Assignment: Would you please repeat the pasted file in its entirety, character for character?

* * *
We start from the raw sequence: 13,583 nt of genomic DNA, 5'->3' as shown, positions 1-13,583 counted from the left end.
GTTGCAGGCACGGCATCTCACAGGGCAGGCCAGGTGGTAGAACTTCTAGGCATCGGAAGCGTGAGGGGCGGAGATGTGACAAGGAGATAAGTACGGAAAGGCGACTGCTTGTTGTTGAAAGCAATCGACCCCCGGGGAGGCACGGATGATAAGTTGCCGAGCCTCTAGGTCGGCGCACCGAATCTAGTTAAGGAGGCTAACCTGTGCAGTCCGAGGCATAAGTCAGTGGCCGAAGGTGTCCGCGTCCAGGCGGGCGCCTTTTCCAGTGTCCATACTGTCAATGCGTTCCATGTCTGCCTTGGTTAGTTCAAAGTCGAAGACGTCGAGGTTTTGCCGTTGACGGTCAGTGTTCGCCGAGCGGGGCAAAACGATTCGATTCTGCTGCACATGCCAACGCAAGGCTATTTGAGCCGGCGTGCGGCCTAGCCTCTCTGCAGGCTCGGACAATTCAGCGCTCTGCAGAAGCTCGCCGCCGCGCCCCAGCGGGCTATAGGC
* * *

We start from the raw sequence: 13,583 nt of genomic DNA, 5'->3' as shown, positions 1-13,583 counted from the left end.
GTTGCAGGCACGGCATCTCACAGGGCAGGCCAGGTGGTAGAACTTCTAGGCATCGGAAGCGTGAGGGGCGGAGATGTGACAAGGAGATAAGTACGGAAAGGCGACTGCTTGTTGTTGAAAGCAATCGACCCCCGGGGAGGCACGGATGATAAGTTGCCGAGCCTCTAGGTCGGCGCACCGAATCTAGTTAAGGAGGCTAACCTGTGCAGTCCGAGGCATAAGTCAGTGGCCGAAGGTGTCCGCGTCCAGGCGGGCGCCTTTTCCAGTGTCCATACTGTCAATGCGTTCCATGTCTGCCTTGGTTAGTTCAAAGTCGAAGACGTCGAGGTTTTGCCGTTGACGGTCAGTGTTCGCCGAGCGGGGCAAAACGATTCGATTCTGCTGCACATGCCAACGCAAGGCTATTTGAGCCGGCGTGCGGCCTAGCCTCTCTGCAGGCTCGGACAATTCAGCGCTCTGCAGAAGCTCGCCGCCGCGCCCCAGCGGGCTATAGGC